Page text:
Machining an alternator end casting was producing A-weighted noise levels of 104 dB, principally in a high pitched 'squeal' radiating from the casting. Overlapping hanging strips had been fitted around each machine to form a partial acoustic screen. However, these had been cut away at the operator position to improve access.
The noise arose from resonant vibration of the casting, excited by cutting forces, with evidence of chatter marks on some of the machine surfaces. The mounted casting exhibited very low damping characteristics during machining.
The solution was to apply a simple damping treatment to reduce the casting's vibration.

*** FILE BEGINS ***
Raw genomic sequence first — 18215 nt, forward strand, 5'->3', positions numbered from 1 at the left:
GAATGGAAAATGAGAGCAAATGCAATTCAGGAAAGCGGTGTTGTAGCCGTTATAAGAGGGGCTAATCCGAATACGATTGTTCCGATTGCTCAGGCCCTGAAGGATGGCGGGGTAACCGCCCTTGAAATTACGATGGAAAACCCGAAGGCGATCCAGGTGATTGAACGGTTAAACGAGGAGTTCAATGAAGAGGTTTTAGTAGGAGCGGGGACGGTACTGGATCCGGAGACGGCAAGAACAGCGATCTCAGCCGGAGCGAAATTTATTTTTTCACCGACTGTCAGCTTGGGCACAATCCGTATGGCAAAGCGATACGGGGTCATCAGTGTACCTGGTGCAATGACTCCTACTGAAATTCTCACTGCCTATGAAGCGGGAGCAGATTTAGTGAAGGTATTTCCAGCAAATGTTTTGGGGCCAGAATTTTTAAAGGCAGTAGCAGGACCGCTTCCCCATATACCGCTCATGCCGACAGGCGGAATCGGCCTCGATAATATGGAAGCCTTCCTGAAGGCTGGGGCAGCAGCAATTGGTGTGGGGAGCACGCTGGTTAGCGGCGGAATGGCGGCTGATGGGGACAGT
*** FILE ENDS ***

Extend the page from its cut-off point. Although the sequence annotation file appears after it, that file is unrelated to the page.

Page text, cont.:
To test the method, an inexpensive rubber bungee was wrapped around a casting during machining. Subsequently a pair of damping straps were designed to provide a more durable solution. These were easily fitted to the casting by the operator while the preceding casting was being machined.
An overall noise reduction of 16 dB with the 'squealing' component being reduced by 30 dB. In addition, the quality of the cut improved and the machining time for each cycle was reduced.
Photographs courtesy of Industrial Noise and Vibration Centre. Consultants were Industrial Noise and Vibration Centre.